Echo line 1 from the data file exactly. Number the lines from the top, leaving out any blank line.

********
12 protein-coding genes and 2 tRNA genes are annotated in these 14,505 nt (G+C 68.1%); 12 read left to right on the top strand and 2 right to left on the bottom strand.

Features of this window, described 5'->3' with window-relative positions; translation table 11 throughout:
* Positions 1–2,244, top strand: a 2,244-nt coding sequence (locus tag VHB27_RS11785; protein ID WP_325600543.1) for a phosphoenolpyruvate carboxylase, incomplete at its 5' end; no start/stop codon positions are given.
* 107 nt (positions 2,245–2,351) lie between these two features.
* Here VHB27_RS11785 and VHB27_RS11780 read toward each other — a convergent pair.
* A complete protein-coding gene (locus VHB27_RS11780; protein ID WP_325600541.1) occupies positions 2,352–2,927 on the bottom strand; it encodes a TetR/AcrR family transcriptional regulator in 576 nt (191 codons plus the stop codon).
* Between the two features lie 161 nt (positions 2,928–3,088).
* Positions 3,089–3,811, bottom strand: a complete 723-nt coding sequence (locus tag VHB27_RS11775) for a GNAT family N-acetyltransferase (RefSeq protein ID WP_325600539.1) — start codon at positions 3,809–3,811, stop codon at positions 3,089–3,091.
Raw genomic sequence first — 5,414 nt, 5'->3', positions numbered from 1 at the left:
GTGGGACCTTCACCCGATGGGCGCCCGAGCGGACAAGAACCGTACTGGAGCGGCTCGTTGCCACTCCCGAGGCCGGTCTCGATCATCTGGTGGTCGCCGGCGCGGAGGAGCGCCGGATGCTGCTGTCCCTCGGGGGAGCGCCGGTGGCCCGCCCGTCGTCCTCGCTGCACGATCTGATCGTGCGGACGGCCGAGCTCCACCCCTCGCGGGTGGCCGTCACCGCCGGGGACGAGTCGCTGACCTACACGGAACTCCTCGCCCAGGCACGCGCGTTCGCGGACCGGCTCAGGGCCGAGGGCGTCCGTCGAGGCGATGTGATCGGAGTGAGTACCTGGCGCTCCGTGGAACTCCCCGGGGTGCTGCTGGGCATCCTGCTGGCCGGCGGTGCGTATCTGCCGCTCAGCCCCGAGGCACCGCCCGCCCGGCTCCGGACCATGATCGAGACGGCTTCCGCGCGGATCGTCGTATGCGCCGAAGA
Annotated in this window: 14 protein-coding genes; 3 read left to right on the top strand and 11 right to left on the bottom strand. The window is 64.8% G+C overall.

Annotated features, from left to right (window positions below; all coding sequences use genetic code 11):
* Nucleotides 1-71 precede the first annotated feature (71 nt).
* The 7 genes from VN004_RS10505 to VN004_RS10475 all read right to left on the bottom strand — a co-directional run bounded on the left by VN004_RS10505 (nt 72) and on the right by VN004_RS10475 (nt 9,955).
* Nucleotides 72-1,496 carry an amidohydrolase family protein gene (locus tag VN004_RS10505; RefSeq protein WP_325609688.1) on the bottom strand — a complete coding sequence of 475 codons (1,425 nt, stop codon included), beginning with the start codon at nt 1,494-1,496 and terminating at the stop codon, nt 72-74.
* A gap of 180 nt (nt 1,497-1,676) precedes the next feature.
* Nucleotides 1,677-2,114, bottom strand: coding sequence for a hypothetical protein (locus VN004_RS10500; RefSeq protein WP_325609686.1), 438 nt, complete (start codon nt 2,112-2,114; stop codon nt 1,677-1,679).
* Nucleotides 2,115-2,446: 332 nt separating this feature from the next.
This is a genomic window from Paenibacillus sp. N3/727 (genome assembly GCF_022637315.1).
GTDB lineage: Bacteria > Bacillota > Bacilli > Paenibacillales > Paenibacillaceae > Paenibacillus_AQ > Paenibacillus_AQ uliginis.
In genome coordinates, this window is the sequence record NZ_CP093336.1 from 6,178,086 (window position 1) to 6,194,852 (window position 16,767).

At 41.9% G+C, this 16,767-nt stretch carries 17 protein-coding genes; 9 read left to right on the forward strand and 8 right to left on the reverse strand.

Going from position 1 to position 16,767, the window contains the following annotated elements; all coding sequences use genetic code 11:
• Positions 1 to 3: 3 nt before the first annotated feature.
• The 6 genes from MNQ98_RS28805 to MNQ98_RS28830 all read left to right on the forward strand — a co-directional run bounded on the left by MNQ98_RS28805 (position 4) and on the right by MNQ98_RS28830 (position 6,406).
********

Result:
12 protein-coding genes and 2 tRNA genes are annotated in these 14,505 nt (G+C 68.1%); 12 read left to right on the top strand and 2 right to left on the bottom strand.